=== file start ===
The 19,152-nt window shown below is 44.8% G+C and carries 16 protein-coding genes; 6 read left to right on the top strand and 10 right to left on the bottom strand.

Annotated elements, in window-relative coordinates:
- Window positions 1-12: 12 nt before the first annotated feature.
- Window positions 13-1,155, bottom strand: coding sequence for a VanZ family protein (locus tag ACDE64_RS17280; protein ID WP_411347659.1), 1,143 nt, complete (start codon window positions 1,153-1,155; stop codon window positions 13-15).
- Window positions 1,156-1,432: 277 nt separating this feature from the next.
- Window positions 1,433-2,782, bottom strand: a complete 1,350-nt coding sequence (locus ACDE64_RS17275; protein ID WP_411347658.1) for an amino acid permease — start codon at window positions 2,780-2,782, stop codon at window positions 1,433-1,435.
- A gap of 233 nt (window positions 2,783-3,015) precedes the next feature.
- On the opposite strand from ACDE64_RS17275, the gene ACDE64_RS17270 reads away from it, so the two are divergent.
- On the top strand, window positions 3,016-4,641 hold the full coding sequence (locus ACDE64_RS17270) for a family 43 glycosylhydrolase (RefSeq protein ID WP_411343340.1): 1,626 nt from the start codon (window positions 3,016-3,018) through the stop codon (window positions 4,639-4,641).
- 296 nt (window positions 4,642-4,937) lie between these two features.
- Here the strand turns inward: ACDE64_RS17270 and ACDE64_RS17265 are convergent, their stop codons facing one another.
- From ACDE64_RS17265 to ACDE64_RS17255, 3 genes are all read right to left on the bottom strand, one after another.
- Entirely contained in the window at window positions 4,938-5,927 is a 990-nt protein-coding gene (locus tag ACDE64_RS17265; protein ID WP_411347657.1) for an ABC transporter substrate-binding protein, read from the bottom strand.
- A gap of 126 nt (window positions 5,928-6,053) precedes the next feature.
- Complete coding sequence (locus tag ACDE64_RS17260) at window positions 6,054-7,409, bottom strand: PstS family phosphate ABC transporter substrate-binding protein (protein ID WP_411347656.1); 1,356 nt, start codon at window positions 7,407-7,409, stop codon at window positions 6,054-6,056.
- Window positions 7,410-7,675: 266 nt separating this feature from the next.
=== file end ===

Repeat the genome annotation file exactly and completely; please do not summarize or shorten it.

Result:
The 19,152-nt window shown below is 44.8% G+C and carries 16 protein-coding genes; 6 read left to right on the top strand and 10 right to left on the bottom strand.

Annotated elements, in window-relative coordinates:
- Window positions 1-12: 12 nt before the first annotated feature.
- Window positions 13-1,155, bottom strand: coding sequence for a VanZ family protein (locus tag ACDE64_RS17280; protein ID WP_411347659.1), 1,143 nt, complete (start codon window positions 1,153-1,155; stop codon window positions 13-15).
- Window positions 1,156-1,432: 277 nt separating this feature from the next.
- Window positions 1,433-2,782, bottom strand: a complete 1,350-nt coding sequence (locus ACDE64_RS17275; protein ID WP_411347658.1) for an amino acid permease — start codon at window positions 2,780-2,782, stop codon at window positions 1,433-1,435.
- A gap of 233 nt (window positions 2,783-3,015) precedes the next feature.
- On the opposite strand from ACDE64_RS17275, the gene ACDE64_RS17270 reads away from it, so the two are divergent.
- On the top strand, window positions 3,016-4,641 hold the full coding sequence (locus ACDE64_RS17270) for a family 43 glycosylhydrolase (RefSeq protein ID WP_411343340.1): 1,626 nt from the start codon (window positions 3,016-3,018) through the stop codon (window positions 4,639-4,641).
- 296 nt (window positions 4,642-4,937) lie between these two features.
- Here the strand turns inward: ACDE64_RS17270 and ACDE64_RS17265 are convergent, their stop codons facing one another.
- From ACDE64_RS17265 to ACDE64_RS17255, 3 genes are all read right to left on the bottom strand, one after another.
- Entirely contained in the window at window positions 4,938-5,927 is a 990-nt protein-coding gene (locus tag ACDE64_RS17265; protein ID WP_411347657.1) for an ABC transporter substrate-binding protein, read from the bottom strand.
- A gap of 126 nt (window positions 5,928-6,053) precedes the next feature.
- Complete coding sequence (locus tag ACDE64_RS17260) at window positions 6,054-7,409, bottom strand: PstS family phosphate ABC transporter substrate-binding protein (protein ID WP_411347656.1); 1,356 nt, start codon at window positions 7,407-7,409, stop codon at window positions 6,054-6,056.
- Window positions 7,410-7,675: 266 nt separating this feature from the next.